Journal Entry: 1996
Tomorrow, my mother-in-law will be wearing green or red. I will wear my old red coat with the big, fuzzy cuffs and collar. I will pick her up in my car, and we will drive to The Western Development Museum, through softly falling snow. We’ll talk about the joys of the season and listen to Christmas music gently flowing from my car stereo. We’ll be doing what we’ve done for twenty years; we’ll be enjoying our tradition.
First, we’ll eat lunch in the museum restaurant. We’ll order turkey soup and Christmas pudding and linger over two cups of coffee. I’ll forget my work schedule, and she’ll forget her worries. We will prepare to experience life as it was in 1910.
As we stroll through Boom Town, she will tell me, once again, about her life as a little girl. She was born in 1920 and came from England to settle in Montreal in 1924. Her memories are magical. I will hear, again, about how she fell in love with a pharmacist from the prairies, and how she moved back to Saskatchewan with him in 1951. As we enter the Once Upon a Christmas display, I will remind her about the annual trips we made to the city, when my daughters were small, to view this display when it belonged to the Eaton’s department store. We started that tradition in 1976. We’ll acknowledge that we miss Eaton’s.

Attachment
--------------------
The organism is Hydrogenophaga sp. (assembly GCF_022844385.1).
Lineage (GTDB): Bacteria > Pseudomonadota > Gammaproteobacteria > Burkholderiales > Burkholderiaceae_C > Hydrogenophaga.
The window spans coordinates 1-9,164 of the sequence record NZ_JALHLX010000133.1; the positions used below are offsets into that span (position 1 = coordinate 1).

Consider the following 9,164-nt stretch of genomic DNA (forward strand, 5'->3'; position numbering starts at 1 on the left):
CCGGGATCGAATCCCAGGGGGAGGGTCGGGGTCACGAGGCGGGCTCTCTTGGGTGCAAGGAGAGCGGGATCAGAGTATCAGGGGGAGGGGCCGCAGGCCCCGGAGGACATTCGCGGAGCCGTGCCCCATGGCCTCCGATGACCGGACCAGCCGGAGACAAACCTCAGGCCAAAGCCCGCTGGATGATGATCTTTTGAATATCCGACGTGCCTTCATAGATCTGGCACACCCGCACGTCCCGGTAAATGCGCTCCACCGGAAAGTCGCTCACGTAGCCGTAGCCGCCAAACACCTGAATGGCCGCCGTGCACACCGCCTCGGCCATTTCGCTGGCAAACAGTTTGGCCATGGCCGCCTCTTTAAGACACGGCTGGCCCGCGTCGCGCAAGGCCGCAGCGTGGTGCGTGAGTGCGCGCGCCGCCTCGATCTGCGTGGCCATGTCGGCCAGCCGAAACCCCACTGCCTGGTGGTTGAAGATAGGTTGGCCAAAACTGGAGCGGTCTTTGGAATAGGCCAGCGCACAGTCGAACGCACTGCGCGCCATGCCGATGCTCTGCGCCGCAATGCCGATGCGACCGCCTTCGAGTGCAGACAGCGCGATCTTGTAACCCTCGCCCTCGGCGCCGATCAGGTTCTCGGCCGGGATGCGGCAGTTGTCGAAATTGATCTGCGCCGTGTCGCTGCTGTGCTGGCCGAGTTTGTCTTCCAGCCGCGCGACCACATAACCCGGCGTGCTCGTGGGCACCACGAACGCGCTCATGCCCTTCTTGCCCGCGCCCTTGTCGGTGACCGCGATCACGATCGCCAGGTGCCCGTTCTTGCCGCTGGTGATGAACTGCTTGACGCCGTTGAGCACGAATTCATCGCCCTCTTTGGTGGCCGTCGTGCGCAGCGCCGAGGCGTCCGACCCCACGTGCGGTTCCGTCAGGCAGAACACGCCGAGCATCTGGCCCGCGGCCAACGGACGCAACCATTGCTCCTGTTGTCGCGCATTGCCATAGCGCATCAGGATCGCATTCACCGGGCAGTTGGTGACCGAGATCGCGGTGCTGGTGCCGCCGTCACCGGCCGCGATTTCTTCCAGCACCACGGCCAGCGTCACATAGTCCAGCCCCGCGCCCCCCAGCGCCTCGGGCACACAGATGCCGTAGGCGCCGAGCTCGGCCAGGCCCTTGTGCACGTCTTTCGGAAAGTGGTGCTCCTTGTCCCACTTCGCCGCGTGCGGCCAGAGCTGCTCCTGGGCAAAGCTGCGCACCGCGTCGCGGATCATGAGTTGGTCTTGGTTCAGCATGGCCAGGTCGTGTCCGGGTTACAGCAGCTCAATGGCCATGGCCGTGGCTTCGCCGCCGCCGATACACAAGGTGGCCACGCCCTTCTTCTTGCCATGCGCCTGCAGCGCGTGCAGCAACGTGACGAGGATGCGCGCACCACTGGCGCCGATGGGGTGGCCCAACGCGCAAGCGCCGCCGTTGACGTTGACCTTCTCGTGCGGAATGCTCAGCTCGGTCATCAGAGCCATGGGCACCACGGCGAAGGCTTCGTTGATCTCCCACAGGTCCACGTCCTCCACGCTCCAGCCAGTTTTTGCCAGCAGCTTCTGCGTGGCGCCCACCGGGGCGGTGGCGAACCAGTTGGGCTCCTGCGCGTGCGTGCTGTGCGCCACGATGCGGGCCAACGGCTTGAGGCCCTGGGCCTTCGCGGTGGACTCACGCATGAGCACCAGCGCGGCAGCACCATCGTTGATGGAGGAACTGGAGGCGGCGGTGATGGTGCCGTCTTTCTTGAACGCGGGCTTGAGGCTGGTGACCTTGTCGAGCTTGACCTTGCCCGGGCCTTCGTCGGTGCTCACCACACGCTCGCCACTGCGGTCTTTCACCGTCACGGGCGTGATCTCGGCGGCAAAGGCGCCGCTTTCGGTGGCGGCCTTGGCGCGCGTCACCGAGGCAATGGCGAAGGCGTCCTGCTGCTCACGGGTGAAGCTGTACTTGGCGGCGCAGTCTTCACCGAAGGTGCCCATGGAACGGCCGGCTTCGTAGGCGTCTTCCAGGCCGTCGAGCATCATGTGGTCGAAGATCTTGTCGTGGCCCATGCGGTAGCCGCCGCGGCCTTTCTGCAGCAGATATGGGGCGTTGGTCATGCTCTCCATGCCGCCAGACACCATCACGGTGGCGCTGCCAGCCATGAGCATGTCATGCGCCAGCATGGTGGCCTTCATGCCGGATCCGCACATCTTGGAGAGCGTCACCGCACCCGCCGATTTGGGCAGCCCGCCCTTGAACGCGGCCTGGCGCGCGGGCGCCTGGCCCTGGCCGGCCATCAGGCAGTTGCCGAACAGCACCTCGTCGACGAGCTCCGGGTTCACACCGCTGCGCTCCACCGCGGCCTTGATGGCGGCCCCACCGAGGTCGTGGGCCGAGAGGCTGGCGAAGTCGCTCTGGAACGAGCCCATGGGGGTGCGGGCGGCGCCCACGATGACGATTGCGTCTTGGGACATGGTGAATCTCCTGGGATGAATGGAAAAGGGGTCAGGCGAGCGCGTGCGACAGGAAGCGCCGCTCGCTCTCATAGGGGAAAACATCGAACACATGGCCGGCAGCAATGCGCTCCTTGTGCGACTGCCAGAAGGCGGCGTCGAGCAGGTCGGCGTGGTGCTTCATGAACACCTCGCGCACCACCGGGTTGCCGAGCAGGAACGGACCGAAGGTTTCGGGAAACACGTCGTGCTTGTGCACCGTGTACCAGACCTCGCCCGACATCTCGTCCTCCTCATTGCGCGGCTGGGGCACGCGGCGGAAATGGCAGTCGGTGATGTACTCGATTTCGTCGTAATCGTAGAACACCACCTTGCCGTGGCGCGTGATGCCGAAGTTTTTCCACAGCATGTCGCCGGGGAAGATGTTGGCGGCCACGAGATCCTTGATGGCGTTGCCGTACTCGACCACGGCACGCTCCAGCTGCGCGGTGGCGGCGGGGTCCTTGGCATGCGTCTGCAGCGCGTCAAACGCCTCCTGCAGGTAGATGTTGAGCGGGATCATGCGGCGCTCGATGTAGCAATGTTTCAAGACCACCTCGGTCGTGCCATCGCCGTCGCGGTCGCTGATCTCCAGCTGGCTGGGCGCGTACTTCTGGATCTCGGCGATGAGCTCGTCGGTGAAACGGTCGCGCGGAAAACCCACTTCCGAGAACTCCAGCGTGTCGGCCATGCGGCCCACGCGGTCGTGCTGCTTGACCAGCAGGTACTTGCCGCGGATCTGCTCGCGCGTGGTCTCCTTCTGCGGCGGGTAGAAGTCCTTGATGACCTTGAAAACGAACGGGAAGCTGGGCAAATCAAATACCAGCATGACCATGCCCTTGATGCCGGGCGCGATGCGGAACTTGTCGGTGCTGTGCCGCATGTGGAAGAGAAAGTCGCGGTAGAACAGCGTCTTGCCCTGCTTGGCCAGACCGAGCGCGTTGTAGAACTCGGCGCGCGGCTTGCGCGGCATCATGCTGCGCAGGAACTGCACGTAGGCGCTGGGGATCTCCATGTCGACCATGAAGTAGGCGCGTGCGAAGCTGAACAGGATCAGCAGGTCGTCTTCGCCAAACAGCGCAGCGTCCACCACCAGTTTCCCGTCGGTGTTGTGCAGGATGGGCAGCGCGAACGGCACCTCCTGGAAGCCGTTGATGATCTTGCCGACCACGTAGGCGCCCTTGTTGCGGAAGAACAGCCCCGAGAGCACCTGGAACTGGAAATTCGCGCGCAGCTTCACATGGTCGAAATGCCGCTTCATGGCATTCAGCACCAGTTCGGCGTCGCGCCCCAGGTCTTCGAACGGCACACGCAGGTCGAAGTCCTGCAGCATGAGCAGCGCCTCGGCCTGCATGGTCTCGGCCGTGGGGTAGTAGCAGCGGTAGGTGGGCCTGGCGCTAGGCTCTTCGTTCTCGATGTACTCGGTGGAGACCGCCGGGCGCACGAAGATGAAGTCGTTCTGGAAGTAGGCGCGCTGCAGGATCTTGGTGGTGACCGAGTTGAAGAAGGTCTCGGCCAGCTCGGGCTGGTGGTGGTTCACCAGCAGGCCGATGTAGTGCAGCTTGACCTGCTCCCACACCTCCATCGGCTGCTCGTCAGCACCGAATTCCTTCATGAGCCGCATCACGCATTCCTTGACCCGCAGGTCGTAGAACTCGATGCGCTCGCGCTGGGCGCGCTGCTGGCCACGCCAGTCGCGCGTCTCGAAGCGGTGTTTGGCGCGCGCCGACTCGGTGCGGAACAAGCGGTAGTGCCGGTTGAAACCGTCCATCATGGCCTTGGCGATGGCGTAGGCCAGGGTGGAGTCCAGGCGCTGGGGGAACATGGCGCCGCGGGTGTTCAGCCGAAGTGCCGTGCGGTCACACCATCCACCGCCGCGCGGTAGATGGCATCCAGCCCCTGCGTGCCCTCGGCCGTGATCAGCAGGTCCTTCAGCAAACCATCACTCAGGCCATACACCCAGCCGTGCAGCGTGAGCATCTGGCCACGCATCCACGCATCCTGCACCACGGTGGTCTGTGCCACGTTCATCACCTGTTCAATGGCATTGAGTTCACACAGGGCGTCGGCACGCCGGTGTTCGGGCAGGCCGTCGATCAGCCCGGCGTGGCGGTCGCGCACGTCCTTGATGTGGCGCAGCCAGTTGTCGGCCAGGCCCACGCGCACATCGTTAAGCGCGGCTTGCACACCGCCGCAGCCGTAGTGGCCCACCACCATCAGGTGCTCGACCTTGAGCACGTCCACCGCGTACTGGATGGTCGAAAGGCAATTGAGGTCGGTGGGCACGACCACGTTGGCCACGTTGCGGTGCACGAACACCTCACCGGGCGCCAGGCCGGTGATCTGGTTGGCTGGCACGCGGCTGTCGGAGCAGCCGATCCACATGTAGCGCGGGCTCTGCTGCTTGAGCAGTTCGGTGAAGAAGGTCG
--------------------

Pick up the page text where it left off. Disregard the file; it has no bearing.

As my mother-in-law and I enter the gift shop, it will thrill us to see Christmas overflowing into the foyer. The ladies will give us special shopping bags, if we buy enough. I will take note of the items my mother-in-law admires and slip back to purchase them at a later date. There will be time for tea and a huge ginger cookie, because it is 1910 and we have no reason to hurry.
We will giggle and talk as we carry our treasures to my car and place them reverently into the trunk. I will open her door, get her settled, and then pause to deeply breathe the cool, clean air into my lungs. I will smile as I sweep sparkly, fluffy, snow from my car. We will drive to her home, aware that the stars are beginning to appear in the black sky. We will marvel at the one red ribbon that forms the horizon.
We will say our goodbyes. Our hug will be longer than my British mother-in-law usually allows. Maybe on these occasions, we inadvertently invite our ancestors to join us. We have found the perfect tradition to join the generations.
My mother-in-law in 2000
At the museum in 2013
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